Stick around with us today to find out more about this new tale, read a favorite scene of Laura's, and maybe even win yourself a copy. (Stay tuned for details...) Here we go, folks...
Welcome back to Stitches Thru Time, Laura. Tell our readers a bit about yourself.To make it simple, here’s my bio: Award-winning, multi-published author, Laura Hilton, her husband, Steve, and their five children make their home in Arkansas. She is a pastor’s wife, a stay- at-home mom and home-schools. Laura is also a breast cancer survivor. Laura is a member of American Christian Fiction Writers and a professional book reviewer and blogs for Putting on the New and Seriously Write.
Congratulations on your newest release! What is The Amish Firefighter about?Can they overcome their past?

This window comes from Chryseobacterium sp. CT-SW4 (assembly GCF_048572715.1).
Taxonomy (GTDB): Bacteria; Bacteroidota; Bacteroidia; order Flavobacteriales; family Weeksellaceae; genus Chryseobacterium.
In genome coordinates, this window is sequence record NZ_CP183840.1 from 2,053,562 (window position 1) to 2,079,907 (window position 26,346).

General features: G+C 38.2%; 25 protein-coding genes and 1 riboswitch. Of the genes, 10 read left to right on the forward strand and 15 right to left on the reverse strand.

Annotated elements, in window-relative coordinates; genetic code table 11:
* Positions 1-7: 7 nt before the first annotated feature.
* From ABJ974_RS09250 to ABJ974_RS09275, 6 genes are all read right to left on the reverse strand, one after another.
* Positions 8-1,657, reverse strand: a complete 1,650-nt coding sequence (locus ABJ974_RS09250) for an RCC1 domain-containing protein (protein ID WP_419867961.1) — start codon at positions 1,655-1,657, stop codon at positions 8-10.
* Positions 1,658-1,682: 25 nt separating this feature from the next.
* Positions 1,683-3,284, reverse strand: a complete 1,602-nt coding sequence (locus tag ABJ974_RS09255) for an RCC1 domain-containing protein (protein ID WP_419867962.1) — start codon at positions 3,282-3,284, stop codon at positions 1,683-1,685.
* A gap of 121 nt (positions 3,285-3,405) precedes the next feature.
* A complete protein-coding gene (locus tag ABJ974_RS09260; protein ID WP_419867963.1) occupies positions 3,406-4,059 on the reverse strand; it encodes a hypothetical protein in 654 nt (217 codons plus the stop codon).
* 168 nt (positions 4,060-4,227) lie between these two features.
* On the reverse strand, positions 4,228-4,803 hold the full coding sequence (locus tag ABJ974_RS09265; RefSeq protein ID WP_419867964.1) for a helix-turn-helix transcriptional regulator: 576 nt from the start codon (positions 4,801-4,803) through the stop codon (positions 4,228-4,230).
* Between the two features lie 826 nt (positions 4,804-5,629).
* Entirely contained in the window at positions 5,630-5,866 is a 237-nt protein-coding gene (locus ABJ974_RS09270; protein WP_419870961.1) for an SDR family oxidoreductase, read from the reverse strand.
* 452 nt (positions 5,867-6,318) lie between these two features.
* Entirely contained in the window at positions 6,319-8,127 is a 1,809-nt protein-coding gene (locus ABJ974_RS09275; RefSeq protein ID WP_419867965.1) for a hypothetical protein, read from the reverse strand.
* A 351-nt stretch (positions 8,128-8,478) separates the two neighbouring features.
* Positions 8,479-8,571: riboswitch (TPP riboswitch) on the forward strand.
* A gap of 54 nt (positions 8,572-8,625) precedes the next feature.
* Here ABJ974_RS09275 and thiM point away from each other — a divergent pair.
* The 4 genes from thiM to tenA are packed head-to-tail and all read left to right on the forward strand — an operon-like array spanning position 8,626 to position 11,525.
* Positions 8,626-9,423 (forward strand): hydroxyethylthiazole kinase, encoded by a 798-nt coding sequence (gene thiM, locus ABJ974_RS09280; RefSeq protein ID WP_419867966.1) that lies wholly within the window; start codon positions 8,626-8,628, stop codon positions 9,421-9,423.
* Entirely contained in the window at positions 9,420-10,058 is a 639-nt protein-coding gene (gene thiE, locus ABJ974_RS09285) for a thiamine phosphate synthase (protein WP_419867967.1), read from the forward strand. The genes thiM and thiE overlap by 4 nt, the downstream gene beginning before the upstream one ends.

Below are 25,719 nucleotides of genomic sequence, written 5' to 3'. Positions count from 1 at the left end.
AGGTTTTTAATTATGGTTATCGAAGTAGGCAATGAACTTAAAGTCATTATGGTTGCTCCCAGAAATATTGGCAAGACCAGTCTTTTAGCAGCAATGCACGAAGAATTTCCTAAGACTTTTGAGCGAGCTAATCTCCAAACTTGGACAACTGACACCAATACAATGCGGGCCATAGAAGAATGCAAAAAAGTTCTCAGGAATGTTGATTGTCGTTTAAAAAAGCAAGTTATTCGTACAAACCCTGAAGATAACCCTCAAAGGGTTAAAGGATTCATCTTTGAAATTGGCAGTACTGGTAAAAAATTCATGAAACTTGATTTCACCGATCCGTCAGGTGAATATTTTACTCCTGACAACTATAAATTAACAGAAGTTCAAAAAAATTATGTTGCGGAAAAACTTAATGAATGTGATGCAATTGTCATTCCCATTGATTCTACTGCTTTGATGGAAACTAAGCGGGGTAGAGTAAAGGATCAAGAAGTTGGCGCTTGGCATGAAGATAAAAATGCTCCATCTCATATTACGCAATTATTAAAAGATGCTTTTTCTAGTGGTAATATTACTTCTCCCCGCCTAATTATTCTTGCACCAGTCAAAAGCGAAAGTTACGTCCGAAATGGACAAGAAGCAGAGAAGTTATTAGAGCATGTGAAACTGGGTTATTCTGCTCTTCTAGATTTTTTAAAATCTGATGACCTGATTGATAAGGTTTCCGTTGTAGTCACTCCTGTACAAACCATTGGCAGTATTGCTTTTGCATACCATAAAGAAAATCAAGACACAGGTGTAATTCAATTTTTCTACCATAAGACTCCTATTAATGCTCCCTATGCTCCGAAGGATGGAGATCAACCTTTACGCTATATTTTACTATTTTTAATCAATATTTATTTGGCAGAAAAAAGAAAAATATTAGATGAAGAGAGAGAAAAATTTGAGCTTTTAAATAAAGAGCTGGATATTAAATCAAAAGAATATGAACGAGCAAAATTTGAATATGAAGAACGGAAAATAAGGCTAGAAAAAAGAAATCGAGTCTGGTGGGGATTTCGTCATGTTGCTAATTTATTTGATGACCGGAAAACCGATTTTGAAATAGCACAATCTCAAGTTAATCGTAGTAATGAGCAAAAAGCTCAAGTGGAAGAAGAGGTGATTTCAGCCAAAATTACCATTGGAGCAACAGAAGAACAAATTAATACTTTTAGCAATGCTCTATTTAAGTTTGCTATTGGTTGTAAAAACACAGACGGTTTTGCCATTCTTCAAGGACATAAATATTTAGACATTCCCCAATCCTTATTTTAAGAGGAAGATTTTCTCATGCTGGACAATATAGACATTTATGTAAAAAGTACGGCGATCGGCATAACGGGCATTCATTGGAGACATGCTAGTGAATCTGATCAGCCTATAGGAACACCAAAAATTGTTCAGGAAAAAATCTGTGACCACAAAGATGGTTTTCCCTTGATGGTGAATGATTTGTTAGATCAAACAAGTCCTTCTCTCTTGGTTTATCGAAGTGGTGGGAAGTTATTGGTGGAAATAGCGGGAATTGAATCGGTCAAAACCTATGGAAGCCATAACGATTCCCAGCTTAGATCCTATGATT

Abigail Stutzman’s life is about to change – whether she wants it to or not. Her mamm is getting remarried to a widower with a large family. Abigail is sent to live with her aenti and onkle in Jamesport because she and her new step-brother had dated and their parents anticipate problems. (Her step-brother is needed on the farm.) Abigail launches a full-scale plan to return home to her family—and Mark—when she finds herself in over her head…and heart. When Abigail and her new “wrong crowd” get into significant trouble, her punishment includes helping a collection of crazy old maids with housekeeping. In the midst of her atonement, Abigail uncovers family secrets that run deep, and realizes she’s not the only one with a pain-filled past. Abigail must decide if she’ll continue her messed-up legacy or embrace a new beginning with the man who’s stolen her heart.